Kronos, the employee time reporting system, was down for more than a month, and officials said personal information like email addresses and NET IDs may have been compromised during the attack.
The GW community experienced at least two additional cyberattacks during the 2020-21 academic year. One affected the GW Hospital when its majority owner Universal Health Services sustained an attack in October 2020. Another leaked payment information last spring belonging to students purchasing items for Commencement as part of an attack against a company that sells caps and gowns to students across the country.
Officials increased funding for cyberattack protection in 2016 in response to an increased number of scams reported at the time.
Experts in cybersecurity said officials should invest more funds in information security for modern defense systems and increase education and awareness for University community members on common security risks to combat the rise in attacks.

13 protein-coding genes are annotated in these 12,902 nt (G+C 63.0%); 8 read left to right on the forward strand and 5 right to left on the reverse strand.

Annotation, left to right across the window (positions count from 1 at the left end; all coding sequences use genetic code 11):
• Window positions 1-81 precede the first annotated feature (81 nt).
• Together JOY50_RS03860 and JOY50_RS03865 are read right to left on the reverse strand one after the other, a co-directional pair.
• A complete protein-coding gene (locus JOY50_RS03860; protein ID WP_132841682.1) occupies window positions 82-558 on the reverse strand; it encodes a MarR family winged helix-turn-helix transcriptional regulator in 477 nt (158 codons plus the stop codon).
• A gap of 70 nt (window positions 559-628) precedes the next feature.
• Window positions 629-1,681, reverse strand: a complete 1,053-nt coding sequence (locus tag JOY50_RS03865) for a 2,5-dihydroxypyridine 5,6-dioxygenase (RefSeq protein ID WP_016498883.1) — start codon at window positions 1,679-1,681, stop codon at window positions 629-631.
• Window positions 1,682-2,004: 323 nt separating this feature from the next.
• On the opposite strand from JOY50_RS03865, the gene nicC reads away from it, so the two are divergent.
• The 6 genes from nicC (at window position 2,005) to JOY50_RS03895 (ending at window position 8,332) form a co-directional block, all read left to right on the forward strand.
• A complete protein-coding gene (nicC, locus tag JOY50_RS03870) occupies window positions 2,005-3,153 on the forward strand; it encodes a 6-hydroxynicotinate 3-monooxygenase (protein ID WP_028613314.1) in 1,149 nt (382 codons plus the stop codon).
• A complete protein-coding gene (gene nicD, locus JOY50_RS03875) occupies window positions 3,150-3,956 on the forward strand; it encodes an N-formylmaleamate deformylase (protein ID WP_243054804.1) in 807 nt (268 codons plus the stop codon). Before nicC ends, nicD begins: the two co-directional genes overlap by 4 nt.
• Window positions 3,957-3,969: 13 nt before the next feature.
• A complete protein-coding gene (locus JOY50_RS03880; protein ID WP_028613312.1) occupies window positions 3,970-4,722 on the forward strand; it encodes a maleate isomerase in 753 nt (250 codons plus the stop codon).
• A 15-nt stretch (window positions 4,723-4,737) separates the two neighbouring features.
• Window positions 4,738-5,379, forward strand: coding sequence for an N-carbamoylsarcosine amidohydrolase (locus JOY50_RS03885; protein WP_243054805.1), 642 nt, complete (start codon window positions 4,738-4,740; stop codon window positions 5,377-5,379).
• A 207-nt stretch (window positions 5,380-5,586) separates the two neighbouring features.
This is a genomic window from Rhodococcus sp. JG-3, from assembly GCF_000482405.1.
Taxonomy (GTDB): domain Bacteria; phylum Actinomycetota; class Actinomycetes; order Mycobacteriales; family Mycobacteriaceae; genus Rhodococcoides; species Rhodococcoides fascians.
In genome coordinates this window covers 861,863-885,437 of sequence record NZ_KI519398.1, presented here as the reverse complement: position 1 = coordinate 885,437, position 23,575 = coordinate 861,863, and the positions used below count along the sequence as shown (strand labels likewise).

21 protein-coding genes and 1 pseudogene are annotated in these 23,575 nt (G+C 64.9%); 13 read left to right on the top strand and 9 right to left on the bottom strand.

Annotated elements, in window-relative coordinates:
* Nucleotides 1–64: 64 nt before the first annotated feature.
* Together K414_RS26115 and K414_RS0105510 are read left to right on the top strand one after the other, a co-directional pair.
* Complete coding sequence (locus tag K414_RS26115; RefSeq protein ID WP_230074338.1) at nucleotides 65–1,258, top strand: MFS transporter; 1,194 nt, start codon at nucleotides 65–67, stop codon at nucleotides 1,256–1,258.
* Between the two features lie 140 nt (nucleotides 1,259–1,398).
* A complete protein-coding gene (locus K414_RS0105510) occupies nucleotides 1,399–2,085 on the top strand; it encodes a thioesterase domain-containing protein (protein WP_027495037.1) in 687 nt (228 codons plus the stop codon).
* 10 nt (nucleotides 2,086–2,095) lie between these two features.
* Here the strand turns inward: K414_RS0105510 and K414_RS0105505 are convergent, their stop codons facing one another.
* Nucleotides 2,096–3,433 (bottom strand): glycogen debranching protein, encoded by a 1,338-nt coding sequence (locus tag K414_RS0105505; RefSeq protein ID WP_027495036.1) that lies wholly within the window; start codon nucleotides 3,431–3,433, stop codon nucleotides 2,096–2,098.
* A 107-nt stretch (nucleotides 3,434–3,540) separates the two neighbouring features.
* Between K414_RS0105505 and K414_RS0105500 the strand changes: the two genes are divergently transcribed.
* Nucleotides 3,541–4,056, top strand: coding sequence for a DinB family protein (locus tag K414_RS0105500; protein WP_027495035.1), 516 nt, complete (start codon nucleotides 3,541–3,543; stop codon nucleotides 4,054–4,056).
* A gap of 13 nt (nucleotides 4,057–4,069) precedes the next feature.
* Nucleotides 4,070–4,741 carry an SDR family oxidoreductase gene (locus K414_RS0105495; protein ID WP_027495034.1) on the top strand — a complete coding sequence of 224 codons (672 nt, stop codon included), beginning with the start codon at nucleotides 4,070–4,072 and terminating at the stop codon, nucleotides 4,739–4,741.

Marcus Rogers, a professor of cybersecurity initiatives at Purdue University, said universities often don’t allocate large sums of money to information security until after an attack. He said information security is not a “major focus” at most universities because proper security funding is typically expensive, which leads to understaffed and underfunded security departments.
“It comes down to money,” Rogers said. “It’s expensive to do this properly, it’s expensive to hire the right people, it’s expensive to maintain your equipment, it’s expensive to update this stuff and at the end of the day, it doesn’t make money for the university.”
Rogers said universities are “vulnerable” to attacks because they store a wide range of data like research projects and students and staff members’ private information like Social Security numbers and personal health information.
“There’s always the risk of identity theft for students and faculty and staff whose HR and health information might be breached at a university,” Rogers said. “We’ve seen instances of attacks where Social Cecurity numbers, dates of birth, all that kind of personal health information has been breached.”